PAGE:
The testing was conducted by placing 7 liters of the brine in a treatment vessel 5.44 inches in diameter. The vessel had a sampling tap located approximately 6 inches from its bottom and on its centerline. Calcium hydroxide in an amount comprising 3.85 grams per liter of brine was added to the vessel contents and resultant mixture was stirred for five minutes. The addition of the calcium hydroxide resulted in the immediate formation of a white floculant precipitate that slowly settled in the vessel, leaving a clear supernatant layer of brine. The amount of calcium added comprised 110 percent of the stoichiometric quantity necessary for reaction with the magnesium present in the brine. Periodic samples of the brine were withdrawn through the sampling line and samples were also taken of the clear supernatant layer over a three hour period following the addition of calcium hydroxide. The samples were stored for four days and therafter analyzed. At the time of analysis it was observed that all the samples, including those taken from the supernatant layer contained a crystaline precipitate and that the samples withdrawn from the submersed sample tap also contained the white flocculant precipitate. Prior to analysis the samples were treated to redissolve all precipitates and this treatment comprised the three-fold dilution of the sample with distilled water acidification with hydrochloric acid to a pH of approximately 1 and heating to boiling and cooling. In the analysis, 10 milliliter aliquote portions of each sample were subjected to a standard wet titration analysis. The results of the analysis revealed that there was no significant difference in calcium content between the samples withdrawn from the clear, supernatant layer and the samples withdrawn from the lower sample tap of the vessel, thereby indicating that the calcium sulfate had not coprecipitated during the three hour sampling period.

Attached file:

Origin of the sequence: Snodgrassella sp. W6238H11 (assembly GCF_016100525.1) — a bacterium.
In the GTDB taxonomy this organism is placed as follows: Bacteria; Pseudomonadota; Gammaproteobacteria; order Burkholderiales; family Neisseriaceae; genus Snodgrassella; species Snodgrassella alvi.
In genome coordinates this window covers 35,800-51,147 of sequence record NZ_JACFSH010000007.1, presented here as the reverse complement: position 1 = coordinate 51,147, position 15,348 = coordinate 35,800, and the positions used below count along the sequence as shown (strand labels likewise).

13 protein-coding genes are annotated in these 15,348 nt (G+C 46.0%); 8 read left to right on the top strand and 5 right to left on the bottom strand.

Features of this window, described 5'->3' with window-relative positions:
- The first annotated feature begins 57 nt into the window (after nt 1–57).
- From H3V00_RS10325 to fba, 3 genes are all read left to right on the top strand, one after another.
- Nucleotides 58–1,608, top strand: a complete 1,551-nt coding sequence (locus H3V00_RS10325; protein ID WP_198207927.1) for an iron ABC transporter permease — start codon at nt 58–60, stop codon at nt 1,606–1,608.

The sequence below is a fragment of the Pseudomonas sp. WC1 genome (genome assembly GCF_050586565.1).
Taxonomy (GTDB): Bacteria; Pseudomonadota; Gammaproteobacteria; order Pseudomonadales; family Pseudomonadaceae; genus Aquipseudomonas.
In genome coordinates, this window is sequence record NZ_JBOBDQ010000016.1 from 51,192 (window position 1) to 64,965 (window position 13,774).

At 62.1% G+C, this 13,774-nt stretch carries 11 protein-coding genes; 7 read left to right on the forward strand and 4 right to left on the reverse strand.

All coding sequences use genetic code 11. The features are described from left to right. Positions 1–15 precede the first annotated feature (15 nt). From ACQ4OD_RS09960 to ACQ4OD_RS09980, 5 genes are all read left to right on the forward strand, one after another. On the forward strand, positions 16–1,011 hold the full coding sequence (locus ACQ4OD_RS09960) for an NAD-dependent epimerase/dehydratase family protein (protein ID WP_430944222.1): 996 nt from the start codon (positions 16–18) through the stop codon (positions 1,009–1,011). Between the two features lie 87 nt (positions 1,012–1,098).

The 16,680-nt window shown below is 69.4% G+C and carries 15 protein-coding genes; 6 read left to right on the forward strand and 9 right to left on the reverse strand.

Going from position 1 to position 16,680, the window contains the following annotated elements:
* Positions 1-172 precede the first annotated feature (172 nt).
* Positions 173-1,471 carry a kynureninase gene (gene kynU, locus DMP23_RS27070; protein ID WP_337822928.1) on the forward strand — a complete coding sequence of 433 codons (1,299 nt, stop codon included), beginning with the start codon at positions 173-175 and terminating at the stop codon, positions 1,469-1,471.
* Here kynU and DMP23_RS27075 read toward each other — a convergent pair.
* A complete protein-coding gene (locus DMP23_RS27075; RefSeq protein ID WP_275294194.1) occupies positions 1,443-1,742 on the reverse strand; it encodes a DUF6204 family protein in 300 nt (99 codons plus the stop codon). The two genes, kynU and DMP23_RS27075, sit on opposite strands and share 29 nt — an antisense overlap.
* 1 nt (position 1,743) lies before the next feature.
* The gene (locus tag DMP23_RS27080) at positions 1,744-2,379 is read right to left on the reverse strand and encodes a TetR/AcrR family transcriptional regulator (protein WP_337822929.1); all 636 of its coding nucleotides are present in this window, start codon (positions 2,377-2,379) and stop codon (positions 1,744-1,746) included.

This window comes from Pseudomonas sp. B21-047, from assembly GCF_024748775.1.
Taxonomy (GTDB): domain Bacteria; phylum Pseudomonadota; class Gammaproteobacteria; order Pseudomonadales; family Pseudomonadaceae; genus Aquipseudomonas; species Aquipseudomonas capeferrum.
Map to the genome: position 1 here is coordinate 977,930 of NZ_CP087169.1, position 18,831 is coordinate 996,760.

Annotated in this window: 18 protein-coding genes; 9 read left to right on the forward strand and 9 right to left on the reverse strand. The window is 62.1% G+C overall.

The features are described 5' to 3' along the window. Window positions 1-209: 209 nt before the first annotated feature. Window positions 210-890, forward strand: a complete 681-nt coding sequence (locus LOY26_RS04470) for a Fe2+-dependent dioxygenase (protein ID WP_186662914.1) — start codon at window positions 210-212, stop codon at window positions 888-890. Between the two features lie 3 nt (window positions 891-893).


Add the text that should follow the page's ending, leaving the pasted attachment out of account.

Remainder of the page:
The aforedescribed experiments demonstrated that the addition of calcium hydroxide to a typical brine rejected from a desalinization treatment of agricultural drain waters will result in selective precipitation of the magnesium hydroxide. Calcium sulfate very slowly forms as a coprecipitant whereas the formation of the insoluble magnesium hydroxide occurs substantially instantaneously upon the addition of the calcium hydroxide. The retarded precipitation of the calcium sulfate thereby permits selective precipitation and recovery of the magnesium hydroxide from the brine.
A process raw agricultural drain water taken from near Yuma, Arizona was treated in this experiment. The water had the following composition:
______________________________________COMPONENT CONCENTRATION______________________________________Calcium 258 meq/lMagnesium 98Sodium 952Potassium 9Bicarbonate 522Sulfate 940Chloride 1220______________________________________
The conversion of the bicarbonate to carbonate requires a stoichiometric addition of 251 meq./l. of magnesium hydroxide. The resultant removal of 75 percent of calcium as calcium carbonate produces a treated water of the following composition:
______________________________________COMPONENT CONCENTRATION______________________________________Calcium 65 meq/lMagnesium 198Sodium 952Potassium 8Sulfate 1282Chloride 1220______________________________________
The reject brine produced in a desalinization process rejecting 15 percent of the feed water as brine has the following composition:
______________________________________COMPONENT CONCENTRATION______________________________________Calcium 433 meq/lMagnesium 1320Sodium 6347Potassium 53Sulfate 8546Chloride 8133______________________________________